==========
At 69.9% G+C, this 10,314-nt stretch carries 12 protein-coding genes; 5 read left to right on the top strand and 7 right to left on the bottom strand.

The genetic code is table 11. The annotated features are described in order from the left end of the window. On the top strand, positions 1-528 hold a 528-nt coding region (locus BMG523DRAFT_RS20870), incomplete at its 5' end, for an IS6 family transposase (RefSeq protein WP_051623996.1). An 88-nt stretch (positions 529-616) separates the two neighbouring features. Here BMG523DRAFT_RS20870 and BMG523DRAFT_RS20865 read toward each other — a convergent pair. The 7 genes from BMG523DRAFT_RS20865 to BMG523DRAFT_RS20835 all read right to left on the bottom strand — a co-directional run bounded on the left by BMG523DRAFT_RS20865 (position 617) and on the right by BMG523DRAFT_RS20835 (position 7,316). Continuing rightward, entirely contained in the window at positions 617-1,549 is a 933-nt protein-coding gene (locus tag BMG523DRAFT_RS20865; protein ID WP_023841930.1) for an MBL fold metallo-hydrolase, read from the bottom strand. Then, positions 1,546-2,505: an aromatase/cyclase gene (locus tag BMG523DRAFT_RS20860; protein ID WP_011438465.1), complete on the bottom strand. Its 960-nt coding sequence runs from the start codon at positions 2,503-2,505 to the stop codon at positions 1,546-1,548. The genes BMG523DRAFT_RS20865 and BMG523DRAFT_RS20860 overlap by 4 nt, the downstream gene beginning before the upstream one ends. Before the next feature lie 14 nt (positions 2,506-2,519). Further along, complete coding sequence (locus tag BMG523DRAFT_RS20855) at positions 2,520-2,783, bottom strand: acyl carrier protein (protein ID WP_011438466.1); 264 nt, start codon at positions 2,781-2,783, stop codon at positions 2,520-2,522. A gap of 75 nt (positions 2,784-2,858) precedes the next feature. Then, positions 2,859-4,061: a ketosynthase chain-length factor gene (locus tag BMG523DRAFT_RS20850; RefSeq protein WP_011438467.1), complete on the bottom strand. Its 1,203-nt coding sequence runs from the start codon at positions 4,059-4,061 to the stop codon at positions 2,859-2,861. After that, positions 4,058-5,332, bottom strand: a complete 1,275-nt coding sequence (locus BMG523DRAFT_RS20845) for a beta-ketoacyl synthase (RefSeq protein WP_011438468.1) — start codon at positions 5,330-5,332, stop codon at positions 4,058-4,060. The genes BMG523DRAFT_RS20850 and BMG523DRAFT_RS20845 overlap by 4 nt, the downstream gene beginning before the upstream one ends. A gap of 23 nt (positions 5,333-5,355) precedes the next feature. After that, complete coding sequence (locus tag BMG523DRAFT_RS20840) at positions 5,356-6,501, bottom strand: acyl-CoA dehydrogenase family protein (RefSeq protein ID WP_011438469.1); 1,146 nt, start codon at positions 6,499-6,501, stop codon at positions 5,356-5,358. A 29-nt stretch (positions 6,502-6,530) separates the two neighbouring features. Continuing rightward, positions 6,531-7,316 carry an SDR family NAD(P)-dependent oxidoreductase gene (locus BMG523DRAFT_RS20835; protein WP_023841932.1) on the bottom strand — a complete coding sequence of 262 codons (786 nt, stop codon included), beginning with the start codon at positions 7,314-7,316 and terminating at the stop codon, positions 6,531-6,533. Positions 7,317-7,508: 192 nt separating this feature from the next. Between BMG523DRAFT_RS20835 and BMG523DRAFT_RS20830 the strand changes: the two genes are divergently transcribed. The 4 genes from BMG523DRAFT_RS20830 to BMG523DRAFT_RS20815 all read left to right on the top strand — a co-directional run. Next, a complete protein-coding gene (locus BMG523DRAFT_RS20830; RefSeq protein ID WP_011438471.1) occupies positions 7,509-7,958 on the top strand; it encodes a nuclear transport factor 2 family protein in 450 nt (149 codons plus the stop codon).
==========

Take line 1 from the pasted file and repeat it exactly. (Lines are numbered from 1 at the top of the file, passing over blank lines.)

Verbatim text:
At 69.9% G+C, this 10,314-nt stretch carries 12 protein-coding genes; 5 read left to right on the top strand and 7 right to left on the bottom strand.